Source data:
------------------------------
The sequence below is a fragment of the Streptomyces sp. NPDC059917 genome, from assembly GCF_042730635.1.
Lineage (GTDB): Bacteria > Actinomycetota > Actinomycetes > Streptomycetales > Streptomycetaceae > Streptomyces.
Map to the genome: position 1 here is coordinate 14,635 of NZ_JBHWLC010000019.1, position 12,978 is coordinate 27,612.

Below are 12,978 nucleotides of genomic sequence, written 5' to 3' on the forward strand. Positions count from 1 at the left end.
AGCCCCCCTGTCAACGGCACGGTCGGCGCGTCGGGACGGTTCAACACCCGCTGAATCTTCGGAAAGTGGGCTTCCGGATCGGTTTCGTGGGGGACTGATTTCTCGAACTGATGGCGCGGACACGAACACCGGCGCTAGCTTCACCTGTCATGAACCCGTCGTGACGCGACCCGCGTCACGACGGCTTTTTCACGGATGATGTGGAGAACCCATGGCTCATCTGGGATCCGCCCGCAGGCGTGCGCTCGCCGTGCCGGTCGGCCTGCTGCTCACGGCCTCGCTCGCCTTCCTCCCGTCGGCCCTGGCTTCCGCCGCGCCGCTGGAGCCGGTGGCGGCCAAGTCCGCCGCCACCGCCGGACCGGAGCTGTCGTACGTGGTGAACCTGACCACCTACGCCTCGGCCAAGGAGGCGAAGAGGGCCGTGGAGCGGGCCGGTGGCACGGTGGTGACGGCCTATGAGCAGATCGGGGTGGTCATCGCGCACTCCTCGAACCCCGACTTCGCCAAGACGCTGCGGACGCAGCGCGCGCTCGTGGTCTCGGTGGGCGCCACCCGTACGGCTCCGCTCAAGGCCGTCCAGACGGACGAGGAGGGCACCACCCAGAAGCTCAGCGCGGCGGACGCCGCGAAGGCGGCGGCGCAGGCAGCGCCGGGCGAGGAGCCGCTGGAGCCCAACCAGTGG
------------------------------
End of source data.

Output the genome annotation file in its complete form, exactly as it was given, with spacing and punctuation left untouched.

The sequence below is a fragment of the Streptomyces sp. NPDC059917 genome, from assembly GCF_042730635.1.
Lineage (GTDB): Bacteria > Actinomycetota > Actinomycetes > Streptomycetales > Streptomycetaceae > Streptomyces.
Map to the genome: position 1 here is coordinate 14,635 of NZ_JBHWLC010000019.1, position 12,978 is coordinate 27,612.

Below are 12,978 nucleotides of genomic sequence, written 5' to 3' on the forward strand. Positions count from 1 at the left end.
AGCCCCCCTGTCAACGGCACGGTCGGCGCGTCGGGACGGTTCAACACCCGCTGAATCTTCGGAAAGTGGGCTTCCGGATCGGTTTCGTGGGGGACTGATTTCTCGAACTGATGGCGCGGACACGAACACCGGCGCTAGCTTCACCTGTCATGAACCCGTCGTGACGCGACCCGCGTCACGACGGCTTTTTCACGGATGATGTGGAGAACCCATGGCTCATCTGGGATCCGCCCGCAGGCGTGCGCTCGCCGTGCCGGTCGGCCTGCTGCTCACGGCCTCGCTCGCCTTCCTCCCGTCGGCCCTGGCTTCCGCCGCGCCGCTGGAGCCGGTGGCGGCCAAGTCCGCCGCCACCGCCGGACCGGAGCTGTCGTACGTGGTGAACCTGACCACCTACGCCTCGGCCAAGGAGGCGAAGAGGGCCGTGGAGCGGGCCGGTGGCACGGTGGTGACGGCCTATGAGCAGATCGGGGTGGTCATCGCGCACTCCTCGAACCCCGACTTCGCCAAGACGCTGCGGACGCAGCGCGCGCTCGTGGTCTCGGTGGGCGCCACCCGTACGGCTCCGCTCAAGGCCGTCCAGACGGACGAGGAGGGCACCACCCAGAAGCTCAGCGCGGCGGACGCCGCGAAGGCGGCGGCGCAGGCAGCGCCGGGCGAGGAGCCGCTGGAGCCCAACCAGTGG